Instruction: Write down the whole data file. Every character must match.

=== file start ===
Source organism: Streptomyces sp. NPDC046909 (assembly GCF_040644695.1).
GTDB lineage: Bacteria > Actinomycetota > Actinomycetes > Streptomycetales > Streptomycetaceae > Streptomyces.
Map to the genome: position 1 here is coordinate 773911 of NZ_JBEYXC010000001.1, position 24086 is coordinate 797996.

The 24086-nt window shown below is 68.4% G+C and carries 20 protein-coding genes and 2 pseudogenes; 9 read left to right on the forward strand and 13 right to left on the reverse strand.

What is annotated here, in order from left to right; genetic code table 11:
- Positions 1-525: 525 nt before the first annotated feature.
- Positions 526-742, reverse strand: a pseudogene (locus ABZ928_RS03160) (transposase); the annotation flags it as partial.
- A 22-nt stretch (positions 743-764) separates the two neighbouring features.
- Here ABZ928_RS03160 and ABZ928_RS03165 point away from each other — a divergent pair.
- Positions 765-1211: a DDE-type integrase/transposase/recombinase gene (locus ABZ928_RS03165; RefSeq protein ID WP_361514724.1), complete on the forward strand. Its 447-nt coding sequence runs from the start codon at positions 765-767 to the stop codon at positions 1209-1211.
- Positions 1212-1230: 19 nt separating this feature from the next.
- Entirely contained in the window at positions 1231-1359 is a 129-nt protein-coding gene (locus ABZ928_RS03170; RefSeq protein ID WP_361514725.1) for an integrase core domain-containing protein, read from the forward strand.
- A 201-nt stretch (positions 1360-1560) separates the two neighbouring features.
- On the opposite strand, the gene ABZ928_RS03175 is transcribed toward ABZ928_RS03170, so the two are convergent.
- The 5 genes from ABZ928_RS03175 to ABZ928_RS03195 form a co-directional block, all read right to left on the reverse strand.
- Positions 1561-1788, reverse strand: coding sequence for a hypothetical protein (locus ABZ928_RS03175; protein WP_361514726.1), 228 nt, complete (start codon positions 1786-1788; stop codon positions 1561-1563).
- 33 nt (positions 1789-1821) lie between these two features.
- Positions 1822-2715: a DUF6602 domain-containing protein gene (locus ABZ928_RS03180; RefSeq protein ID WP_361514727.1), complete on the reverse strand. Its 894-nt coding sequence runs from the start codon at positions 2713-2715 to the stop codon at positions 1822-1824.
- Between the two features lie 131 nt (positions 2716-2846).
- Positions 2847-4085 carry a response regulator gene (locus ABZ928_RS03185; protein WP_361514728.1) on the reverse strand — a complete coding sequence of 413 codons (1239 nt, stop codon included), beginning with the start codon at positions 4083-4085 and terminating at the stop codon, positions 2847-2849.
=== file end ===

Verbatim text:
Source organism: Streptomyces sp. NPDC046909 (assembly GCF_040644695.1).
GTDB lineage: Bacteria > Actinomycetota > Actinomycetes > Streptomycetales > Streptomycetaceae > Streptomyces.
Map to the genome: position 1 here is coordinate 773911 of NZ_JBEYXC010000001.1, position 24086 is coordinate 797996.

The 24086-nt window shown below is 68.4% G+C and carries 20 protein-coding genes and 2 pseudogenes; 9 read left to right on the forward strand and 13 right to left on the reverse strand.

What is annotated here, in order from left to right; genetic code table 11:
- Positions 1-525: 525 nt before the first annotated feature.
- Positions 526-742, reverse strand: a pseudogene (locus ABZ928_RS03160) (transposase); the annotation flags it as partial.
- A 22-nt stretch (positions 743-764) separates the two neighbouring features.
- Here ABZ928_RS03160 and ABZ928_RS03165 point away from each other — a divergent pair.
- Positions 765-1211: a DDE-type integrase/transposase/recombinase gene (locus ABZ928_RS03165; RefSeq protein ID WP_361514724.1), complete on the forward strand. Its 447-nt coding sequence runs from the start codon at positions 765-767 to the stop codon at positions 1209-1211.
- Positions 1212-1230: 19 nt separating this feature from the next.
- Entirely contained in the window at positions 1231-1359 is a 129-nt protein-coding gene (locus ABZ928_RS03170; RefSeq protein ID WP_361514725.1) for an integrase core domain-containing protein, read from the forward strand.
- A 201-nt stretch (positions 1360-1560) separates the two neighbouring features.
- On the opposite strand, the gene ABZ928_RS03175 is transcribed toward ABZ928_RS03170, so the two are convergent.
- The 5 genes from ABZ928_RS03175 to ABZ928_RS03195 form a co-directional block, all read right to left on the reverse strand.
- Positions 1561-1788, reverse strand: coding sequence for a hypothetical protein (locus ABZ928_RS03175; protein WP_361514726.1), 228 nt, complete (start codon positions 1786-1788; stop codon positions 1561-1563).
- 33 nt (positions 1789-1821) lie between these two features.
- Positions 1822-2715: a DUF6602 domain-containing protein gene (locus ABZ928_RS03180; RefSeq protein ID WP_361514727.1), complete on the reverse strand. Its 894-nt coding sequence runs from the start codon at positions 2713-2715 to the stop codon at positions 1822-1824.
- Between the two features lie 131 nt (positions 2716-2846).
- Positions 2847-4085 carry a response regulator gene (locus ABZ928_RS03185; protein WP_361514728.1) on the reverse strand — a complete coding sequence of 413 codons (1239 nt, stop codon included), beginning with the start codon at positions 4083-4085 and terminating at the stop codon, positions 2847-2849.